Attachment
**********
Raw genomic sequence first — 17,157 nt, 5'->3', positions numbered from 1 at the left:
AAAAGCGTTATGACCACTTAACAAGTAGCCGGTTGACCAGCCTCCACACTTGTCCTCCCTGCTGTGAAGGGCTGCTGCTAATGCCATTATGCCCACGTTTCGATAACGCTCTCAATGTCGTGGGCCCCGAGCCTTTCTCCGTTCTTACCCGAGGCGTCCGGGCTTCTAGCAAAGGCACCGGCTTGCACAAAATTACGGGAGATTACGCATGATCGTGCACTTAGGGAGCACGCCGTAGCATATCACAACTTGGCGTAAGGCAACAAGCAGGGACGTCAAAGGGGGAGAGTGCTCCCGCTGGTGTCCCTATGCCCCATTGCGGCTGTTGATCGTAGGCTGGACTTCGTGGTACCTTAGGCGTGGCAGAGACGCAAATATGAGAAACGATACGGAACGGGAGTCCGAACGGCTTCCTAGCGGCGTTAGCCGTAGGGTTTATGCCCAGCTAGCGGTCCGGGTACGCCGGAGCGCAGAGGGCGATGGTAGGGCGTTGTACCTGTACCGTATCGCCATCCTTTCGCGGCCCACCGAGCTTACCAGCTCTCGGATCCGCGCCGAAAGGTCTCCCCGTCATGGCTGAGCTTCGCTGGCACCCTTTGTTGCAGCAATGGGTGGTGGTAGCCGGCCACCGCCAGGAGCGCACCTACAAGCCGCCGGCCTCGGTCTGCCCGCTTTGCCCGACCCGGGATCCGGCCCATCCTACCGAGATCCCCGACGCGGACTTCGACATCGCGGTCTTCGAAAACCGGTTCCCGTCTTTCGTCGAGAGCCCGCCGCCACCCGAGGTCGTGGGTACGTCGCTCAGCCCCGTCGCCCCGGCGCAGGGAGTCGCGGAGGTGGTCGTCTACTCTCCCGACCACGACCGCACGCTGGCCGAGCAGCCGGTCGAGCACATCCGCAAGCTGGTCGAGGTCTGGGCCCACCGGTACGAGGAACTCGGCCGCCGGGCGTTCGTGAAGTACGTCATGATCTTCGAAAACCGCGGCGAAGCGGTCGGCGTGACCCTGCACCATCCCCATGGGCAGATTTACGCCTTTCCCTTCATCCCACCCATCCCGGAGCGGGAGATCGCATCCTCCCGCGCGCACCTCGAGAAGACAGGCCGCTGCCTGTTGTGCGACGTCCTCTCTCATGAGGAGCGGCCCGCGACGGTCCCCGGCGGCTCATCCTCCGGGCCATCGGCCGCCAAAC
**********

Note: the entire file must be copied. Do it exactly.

Raw genomic sequence first — 17,157 nt, 5'->3', positions numbered from 1 at the left:
AAAAGCGTTATGACCACTTAACAAGTAGCCGGTTGACCAGCCTCCACACTTGTCCTCCCTGCTGTGAAGGGCTGCTGCTAATGCCATTATGCCCACGTTTCGATAACGCTCTCAATGTCGTGGGCCCCGAGCCTTTCTCCGTTCTTACCCGAGGCGTCCGGGCTTCTAGCAAAGGCACCGGCTTGCACAAAATTACGGGAGATTACGCATGATCGTGCACTTAGGGAGCACGCCGTAGCATATCACAACTTGGCGTAAGGCAACAAGCAGGGACGTCAAAGGGGGAGAGTGCTCCCGCTGGTGTCCCTATGCCCCATTGCGGCTGTTGATCGTAGGCTGGACTTCGTGGTACCTTAGGCGTGGCAGAGACGCAAATATGAGAAACGATACGGAACGGGAGTCCGAACGGCTTCCTAGCGGCGTTAGCCGTAGGGTTTATGCCCAGCTAGCGGTCCGGGTACGCCGGAGCGCAGAGGGCGATGGTAGGGCGTTGTACCTGTACCGTATCGCCATCCTTTCGCGGCCCACCGAGCTTACCAGCTCTCGGATCCGCGCCGAAAGGTCTCCCCGTCATGGCTGAGCTTCGCTGGCACCCTTTGTTGCAGCAATGGGTGGTGGTAGCCGGCCACCGCCAGGAGCGCACCTACAAGCCGCCGGCCTCGGTCTGCCCGCTTTGCCCGACCCGGGATCCGGCCCATCCTACCGAGATCCCCGACGCGGACTTCGACATCGCGGTCTTCGAAAACCGGTTCCCGTCTTTCGTCGAGAGCCCGCCGCCACCCGAGGTCGTGGGTACGTCGCTCAGCCCCGTCGCCCCGGCGCAGGGAGTCGCGGAGGTGGTCGTCTACTCTCCCGACCACGACCGCACGCTGGCCGAGCAGCCGGTCGAGCACATCCGCAAGCTGGTCGAGGTCTGGGCCCACCGGTACGAGGAACTCGGCCGCCGGGCGTTCGTGAAGTACGTCATGATCTTCGAAAACCGCGGCGAAGCGGTCGGCGTGACCCTGCACCATCCCCATGGGCAGATTTACGCCTTTCCCTTCATCCCACCCATCCCGGAGCGGGAGATCGCATCCTCCCGCGCGCACCTCGAGAAGACAGGCCGCTGCCTGTTGTGCGACGTCCTCTCTCATGAGGAGCGGCCCGCGACGGTCCCCGGCGGCTCATCCTCCGGGCCATCGGCCGCCAAAC